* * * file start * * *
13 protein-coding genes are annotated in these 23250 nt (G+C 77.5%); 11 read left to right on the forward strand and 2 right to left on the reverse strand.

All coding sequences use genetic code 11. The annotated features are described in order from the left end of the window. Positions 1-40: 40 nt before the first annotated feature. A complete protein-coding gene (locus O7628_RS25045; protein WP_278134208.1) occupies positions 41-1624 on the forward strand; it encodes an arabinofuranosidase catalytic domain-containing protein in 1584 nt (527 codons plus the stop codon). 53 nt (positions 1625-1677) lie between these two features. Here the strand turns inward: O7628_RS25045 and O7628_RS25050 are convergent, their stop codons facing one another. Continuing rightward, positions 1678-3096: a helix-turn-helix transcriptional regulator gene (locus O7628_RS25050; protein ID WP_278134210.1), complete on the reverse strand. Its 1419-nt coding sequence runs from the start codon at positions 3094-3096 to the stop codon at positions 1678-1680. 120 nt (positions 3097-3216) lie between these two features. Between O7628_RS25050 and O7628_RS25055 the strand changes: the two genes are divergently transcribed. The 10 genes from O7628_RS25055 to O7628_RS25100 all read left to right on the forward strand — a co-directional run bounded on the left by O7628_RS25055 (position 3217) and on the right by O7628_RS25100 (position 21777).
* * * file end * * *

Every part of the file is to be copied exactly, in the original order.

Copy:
13 protein-coding genes are annotated in these 23250 nt (G+C 77.5%); 11 read left to right on the forward strand and 2 right to left on the reverse strand.

All coding sequences use genetic code 11. The annotated features are described in order from the left end of the window. Positions 1-40: 40 nt before the first annotated feature. A complete protein-coding gene (locus O7628_RS25045; protein WP_278134208.1) occupies positions 41-1624 on the forward strand; it encodes an arabinofuranosidase catalytic domain-containing protein in 1584 nt (527 codons plus the stop codon). 53 nt (positions 1625-1677) lie between these two features. Here the strand turns inward: O7628_RS25045 and O7628_RS25050 are convergent, their stop codons facing one another. Continuing rightward, positions 1678-3096: a helix-turn-helix transcriptional regulator gene (locus O7628_RS25050; protein ID WP_278134210.1), complete on the reverse strand. Its 1419-nt coding sequence runs from the start codon at positions 3094-3096 to the stop codon at positions 1678-1680. 120 nt (positions 3097-3216) lie between these two features. Between O7628_RS25050 and O7628_RS25055 the strand changes: the two genes are divergently transcribed. The 10 genes from O7628_RS25055 to O7628_RS25100 all read left to right on the forward strand — a co-directional run bounded on the left by O7628_RS25055 (position 3217) and on the right by O7628_RS25100 (position 21777).